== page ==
Since the U. S. election, several things have happened that are already reverberating loudly across Latin America. For decades, the U.S. has been the primary sponsor of the “War on Drugs.” The primary focus of this war has been the disruption and interdiction of illegal drugs produced in Latin American countries and smuggled into the United States’ vast market.
In the past year, many South American countries have discussed the idea of decriminalizing certain classes of currently illegal drugs, but the U.S. has steadfastly held to its position that the war on drugs must continue.
Now, two states, Washington and Colorado have legalized possession of small amounts of marijuana for recreational use. The Obama administration is sending signals that it will continue to enforce the federal prohibition against marijuana. Yet marijuana producing countries are questioning the possibility of continuing the fight, when two U.S states have legalized pot.
You can bet the tide is changing when even a Wall Street Journal opinion piece claims that “If the U.S. Constitution means anything, the federal government was never granted the power to regulate intrastate drug use. That prerogative belongs to the states…”
A news report that came out just before the election may call into question the administration’s motive for the drug war. An article by the Chilean news organization, Panoramos News, alleged that DEA and CIA stations in Chile, with the full knowledge of Chilean authorities and police, were running a drug trafficking network. I encourage you readers to click on the preceding link to read the story yourself.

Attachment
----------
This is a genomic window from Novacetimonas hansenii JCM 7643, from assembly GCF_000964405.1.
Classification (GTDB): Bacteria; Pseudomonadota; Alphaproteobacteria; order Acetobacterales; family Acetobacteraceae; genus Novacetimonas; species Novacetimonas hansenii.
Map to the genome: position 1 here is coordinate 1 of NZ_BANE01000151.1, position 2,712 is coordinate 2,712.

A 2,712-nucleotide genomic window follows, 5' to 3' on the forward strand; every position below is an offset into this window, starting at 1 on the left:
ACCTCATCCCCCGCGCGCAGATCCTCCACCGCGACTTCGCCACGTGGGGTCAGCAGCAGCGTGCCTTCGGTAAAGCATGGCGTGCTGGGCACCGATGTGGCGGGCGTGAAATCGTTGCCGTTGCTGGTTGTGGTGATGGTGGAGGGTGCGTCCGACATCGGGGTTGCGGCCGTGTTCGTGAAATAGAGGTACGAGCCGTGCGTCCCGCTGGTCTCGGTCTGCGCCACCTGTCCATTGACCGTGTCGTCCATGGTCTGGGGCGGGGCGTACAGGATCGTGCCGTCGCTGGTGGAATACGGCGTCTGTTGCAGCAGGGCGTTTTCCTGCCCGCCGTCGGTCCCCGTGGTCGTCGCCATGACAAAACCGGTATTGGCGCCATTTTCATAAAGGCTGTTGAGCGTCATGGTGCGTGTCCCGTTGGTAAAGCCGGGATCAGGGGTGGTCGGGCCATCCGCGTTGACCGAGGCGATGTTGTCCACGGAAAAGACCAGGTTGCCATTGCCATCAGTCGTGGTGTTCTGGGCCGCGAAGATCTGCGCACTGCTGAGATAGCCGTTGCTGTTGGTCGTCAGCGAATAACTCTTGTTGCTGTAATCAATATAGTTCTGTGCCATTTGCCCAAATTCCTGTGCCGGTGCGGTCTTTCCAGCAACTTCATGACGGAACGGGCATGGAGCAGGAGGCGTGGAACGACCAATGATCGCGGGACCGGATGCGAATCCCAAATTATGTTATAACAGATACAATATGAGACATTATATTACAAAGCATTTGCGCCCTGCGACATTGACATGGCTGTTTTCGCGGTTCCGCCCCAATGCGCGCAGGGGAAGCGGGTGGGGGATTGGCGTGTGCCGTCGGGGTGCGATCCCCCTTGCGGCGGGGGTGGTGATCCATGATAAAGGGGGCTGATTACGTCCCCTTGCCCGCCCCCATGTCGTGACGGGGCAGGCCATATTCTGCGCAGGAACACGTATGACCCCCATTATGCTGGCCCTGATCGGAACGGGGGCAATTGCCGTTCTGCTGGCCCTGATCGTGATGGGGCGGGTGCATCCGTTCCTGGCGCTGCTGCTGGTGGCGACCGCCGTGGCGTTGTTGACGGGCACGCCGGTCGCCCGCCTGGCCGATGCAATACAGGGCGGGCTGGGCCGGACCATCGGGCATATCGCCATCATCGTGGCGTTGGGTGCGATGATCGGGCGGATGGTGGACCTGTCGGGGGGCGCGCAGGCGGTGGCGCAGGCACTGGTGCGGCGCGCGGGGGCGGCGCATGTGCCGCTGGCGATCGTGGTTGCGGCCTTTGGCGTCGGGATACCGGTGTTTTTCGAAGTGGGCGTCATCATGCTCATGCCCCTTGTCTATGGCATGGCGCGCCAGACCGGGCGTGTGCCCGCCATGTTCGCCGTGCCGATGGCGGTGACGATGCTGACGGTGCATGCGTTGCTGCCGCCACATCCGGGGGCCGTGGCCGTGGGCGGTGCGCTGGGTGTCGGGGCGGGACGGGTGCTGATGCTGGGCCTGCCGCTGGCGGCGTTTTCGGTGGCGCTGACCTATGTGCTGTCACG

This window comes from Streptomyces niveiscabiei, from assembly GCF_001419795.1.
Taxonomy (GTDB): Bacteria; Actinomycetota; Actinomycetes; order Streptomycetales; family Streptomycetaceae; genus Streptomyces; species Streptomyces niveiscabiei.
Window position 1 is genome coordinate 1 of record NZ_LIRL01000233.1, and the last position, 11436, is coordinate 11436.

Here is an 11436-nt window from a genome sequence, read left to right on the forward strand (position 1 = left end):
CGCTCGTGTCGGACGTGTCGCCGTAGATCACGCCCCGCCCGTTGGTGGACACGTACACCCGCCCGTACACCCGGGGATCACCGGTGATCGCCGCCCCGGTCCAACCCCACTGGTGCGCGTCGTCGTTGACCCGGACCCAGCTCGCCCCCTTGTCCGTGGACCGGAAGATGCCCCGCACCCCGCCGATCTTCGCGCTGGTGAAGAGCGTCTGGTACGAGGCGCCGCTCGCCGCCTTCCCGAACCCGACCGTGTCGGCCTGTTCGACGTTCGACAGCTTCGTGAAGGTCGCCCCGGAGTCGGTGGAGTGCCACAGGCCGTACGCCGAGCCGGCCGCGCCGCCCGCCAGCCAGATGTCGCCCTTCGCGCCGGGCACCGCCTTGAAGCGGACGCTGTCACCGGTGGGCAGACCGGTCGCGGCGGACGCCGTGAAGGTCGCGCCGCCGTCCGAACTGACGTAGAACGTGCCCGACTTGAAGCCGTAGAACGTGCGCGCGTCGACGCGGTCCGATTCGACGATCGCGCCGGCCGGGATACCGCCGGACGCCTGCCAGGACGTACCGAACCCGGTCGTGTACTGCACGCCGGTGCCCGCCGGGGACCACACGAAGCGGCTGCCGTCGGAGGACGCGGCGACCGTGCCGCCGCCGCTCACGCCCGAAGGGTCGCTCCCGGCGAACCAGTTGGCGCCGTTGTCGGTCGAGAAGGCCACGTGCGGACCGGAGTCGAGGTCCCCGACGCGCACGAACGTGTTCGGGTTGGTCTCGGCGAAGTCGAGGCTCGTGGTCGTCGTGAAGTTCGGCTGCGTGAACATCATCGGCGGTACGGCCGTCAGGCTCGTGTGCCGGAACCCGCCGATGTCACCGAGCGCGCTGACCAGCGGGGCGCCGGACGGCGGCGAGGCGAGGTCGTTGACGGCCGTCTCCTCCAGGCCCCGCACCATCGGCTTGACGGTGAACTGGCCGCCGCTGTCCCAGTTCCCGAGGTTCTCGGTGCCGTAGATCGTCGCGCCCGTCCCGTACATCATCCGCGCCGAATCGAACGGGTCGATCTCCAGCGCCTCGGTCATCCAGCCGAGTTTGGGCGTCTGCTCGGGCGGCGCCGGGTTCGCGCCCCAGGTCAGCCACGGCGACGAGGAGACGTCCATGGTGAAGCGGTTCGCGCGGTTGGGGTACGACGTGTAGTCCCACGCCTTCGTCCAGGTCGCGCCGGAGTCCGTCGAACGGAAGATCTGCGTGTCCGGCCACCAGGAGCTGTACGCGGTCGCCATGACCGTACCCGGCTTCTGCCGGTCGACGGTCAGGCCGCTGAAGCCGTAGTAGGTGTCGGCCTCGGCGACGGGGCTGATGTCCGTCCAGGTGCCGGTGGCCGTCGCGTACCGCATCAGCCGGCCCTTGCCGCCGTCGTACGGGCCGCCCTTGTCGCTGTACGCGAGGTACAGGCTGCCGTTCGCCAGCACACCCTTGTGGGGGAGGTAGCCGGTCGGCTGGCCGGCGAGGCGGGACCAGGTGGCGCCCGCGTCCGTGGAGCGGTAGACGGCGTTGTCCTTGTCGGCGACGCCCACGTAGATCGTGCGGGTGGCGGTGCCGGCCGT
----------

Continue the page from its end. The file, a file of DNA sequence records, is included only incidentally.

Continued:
An anonymous source with the Chilean Intelligence agency, ANI, told the Panoramos News that the money raised in the sale of 300 kilos of cocaine would be funneled into an attempt to defeat Ecuador’s President Correa in his 2013 bid for re-election. A kilo of cocaine has a street value of nearly $100,000 in some markets.
If this report has any credence, it will certainly lend fuel to Latin American governments’ argument that the war on drugs is a failure and new solutions must be found.
This article by Reuters describes the revolution in the making between the Obama administration and Latin American leaders as they tackle the drug problem.
It’s hard to imagine how we could believe that we are even close to winning a war that has already killed more than 60,000 people in Mexico alone. The fact is, there are a lot of people making making a lot of money in the drug trade. And not all of them are Mexican or Colombian gangsters.
Here again, the banksters raise their ugly heads. A July, 2012 report by a senate sub-committee called out HSBC bank for laundering billions of dollars in drug money. In the same month a federal probe claimed that the Zetas, a Mexican drug cartel, were laundering money through Bank of America.
Of course allegations of CIA drug smuggling to finance illegal and/or covert operations are not a rare thing. Many accusations have surfaced over the years. Click here for a background article on various reports of CIA drug smuggling.
From my perspective, the CIA would have to do heavy-duty work to defeat Ecuador President Correa in an election. He is one of the most popular presidents based on approval ratings in Latin America, perhaps in the world. Of course, the CIA has many other possible scenarios in its play book to choose from. Anybody heard of the NDAA?
And that’s today’s “View From the Roof.”
UPDATE: I just read an amazing interview with the former deputy director of the Los Angeles Police force, and a former high ranking member of Homeland Security, both retired. They belong to an organization called LEAP (Law Enforcement Against Prohibition). They describe the incredible failure of the War on Drugs. Check it out.